About Me

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Sydney, Australia
A natural curiosity for what's over the next hill has taken me on a vast array of trips over the years, most of which involve human powered travel. There's so much more to do. All images © Darren Mckenzie.

Monday, May 21, 2012

DAVID CREVASSE

Canyoning in the Blue Mountains usually ceases during the colder months due to the ice cold water that grinds it's way from the plateaus, down into the valley's. On a 35ºc day mid summer, the canyons can be refreshingly cool...On a 5ºc winters day they can be dangerously cold. Thankfully there are still plenty of options with some canyons being classed as dry, and therefore winter friendly.

 One canyon in particular held my interest for years as it can be seen from various points around the Grose Valley. I've pondered what lies within the dark vertical slot known as David Crevasse while walking on the opposite plateau, and recently thought it may be a slightly more interesting route to the Grose river. From a packrafting perspective it offers a reasonably direct route from Mt Banks to waters that I have not yet paddled, so with this in mind I figured it was worth closer inspection.


I was up early and drove to Pierces Pass to leave the car, then rode out to Mt Banks. The Explorers Range has some classic plunging Blue Mountains views and is such a great area to simply pull up and be smacked about by breathtaking scenery. Hikers, climbers, base jumpers, canyoners and MTBers all find their souls replenished by the backdrop Mother Nature has provided. It really is a beautiful area.

 
Nearing Frank Hurley Head always produces spectacular views, and with the early morning sun painting beautiful colours on the age old cliff line I paused briefly to do nothing but smile.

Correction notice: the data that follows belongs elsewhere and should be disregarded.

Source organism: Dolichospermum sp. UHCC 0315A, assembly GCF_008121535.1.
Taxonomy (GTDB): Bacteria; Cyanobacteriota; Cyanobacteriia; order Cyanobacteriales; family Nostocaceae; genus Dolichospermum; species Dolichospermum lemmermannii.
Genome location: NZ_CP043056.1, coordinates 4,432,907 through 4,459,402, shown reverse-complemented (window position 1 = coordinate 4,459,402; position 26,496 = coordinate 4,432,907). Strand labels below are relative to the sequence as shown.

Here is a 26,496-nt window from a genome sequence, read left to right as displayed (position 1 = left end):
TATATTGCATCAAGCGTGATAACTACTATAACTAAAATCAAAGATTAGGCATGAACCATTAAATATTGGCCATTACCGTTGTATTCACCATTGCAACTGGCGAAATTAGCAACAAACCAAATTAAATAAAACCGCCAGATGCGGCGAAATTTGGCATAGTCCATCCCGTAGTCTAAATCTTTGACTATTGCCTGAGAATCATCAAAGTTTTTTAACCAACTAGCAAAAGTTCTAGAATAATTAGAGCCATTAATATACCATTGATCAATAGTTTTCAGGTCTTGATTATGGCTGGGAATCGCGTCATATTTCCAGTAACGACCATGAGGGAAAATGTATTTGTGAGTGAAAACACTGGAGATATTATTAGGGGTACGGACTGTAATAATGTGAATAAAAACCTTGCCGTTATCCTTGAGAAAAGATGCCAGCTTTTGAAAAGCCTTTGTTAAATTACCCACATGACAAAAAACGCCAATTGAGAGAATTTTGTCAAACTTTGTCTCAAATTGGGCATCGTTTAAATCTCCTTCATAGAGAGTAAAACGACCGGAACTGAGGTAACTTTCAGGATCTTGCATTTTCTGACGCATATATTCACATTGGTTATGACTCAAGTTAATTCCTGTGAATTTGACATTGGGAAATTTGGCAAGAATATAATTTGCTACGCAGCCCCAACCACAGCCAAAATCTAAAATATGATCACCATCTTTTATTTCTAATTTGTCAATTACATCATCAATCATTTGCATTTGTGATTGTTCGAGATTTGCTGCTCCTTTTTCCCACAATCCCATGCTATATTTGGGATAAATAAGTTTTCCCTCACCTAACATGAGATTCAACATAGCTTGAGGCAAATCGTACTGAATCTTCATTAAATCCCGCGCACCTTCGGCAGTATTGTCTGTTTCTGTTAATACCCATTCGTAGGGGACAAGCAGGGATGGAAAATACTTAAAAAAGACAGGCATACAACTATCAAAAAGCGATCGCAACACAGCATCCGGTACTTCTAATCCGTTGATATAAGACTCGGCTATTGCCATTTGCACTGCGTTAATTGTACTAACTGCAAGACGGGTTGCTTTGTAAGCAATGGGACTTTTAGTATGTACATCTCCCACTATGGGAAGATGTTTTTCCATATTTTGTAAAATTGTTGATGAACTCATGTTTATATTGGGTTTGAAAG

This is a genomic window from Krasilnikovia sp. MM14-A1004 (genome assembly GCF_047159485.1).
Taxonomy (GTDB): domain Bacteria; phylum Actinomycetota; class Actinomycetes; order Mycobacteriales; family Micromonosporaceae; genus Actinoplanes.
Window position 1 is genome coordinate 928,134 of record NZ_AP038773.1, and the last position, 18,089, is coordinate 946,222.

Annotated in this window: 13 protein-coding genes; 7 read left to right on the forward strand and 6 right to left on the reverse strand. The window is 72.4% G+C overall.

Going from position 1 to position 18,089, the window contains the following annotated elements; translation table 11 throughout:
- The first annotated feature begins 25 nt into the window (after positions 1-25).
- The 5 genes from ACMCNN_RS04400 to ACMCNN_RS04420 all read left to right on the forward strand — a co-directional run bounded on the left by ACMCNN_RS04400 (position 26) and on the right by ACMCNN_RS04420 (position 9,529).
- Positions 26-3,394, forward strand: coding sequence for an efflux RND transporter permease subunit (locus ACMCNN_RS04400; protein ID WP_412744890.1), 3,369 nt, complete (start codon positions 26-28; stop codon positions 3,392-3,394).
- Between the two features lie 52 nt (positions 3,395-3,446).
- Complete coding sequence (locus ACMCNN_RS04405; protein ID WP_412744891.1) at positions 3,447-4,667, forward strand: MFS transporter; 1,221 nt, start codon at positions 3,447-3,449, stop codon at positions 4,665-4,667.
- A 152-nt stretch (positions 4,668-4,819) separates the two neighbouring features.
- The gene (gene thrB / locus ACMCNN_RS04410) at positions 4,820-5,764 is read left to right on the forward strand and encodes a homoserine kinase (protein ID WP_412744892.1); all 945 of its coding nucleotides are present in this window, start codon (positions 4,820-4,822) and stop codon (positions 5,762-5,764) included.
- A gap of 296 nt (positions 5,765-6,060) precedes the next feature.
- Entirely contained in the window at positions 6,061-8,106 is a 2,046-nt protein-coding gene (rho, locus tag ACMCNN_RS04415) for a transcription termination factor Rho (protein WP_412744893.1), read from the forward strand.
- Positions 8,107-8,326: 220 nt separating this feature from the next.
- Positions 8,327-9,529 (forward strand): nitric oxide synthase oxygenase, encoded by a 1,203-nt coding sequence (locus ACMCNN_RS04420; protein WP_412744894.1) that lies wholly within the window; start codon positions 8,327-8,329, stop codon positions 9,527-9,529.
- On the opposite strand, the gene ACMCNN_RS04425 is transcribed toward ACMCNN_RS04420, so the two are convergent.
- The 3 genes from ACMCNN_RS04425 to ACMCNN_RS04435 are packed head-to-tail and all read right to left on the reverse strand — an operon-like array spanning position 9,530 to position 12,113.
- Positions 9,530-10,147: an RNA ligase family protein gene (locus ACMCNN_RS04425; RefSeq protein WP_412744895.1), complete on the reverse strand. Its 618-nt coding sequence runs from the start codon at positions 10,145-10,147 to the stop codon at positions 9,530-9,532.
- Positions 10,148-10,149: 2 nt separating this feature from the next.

Looking down upon Bluegum Forest where I'd end up later in the day, and a mirror image of the opposite side of the valley to give some perspective of the terrain I was about to descend.

The canyon is different to the typically wet environment of others in the area, but no less spectacular.

The abseil pitches were fairly straight forward and very enjoyable in a sea of green moss. There were about six in total and all closely spaced, so the elevation change happened reasonably fast.








The end of the canyon proper meant the start of an untracked nightmare through head high scrub, consisting of stinging nettle and lawyer vine. I was cut to shreds in a matter of minutes and by the time I made it to the bottom of the gully the fun had only just begun.  The usual enjoyment of finding ways to trick my brain into believing that pain is actually a good feeling, didn't work quite as well on this occasion. For those who venture off track in the Bluey's.....Well you'll understand.



The Grose River looked fantastic and I'll be watching the gauges for a future Packraft trip, hopefully via David Crevasse. Arriving at Bluegum Forest bought a sigh of relief, as I joined the main trail and headed for Pierces Pass and the climb back to the tops.




After arriving back at the car, I had the usual feeling of contentment. The day had been everything I'd hoped for......great views, physical exertion, discovery, and knowledge. Good times.



View David Crevasse in a larger map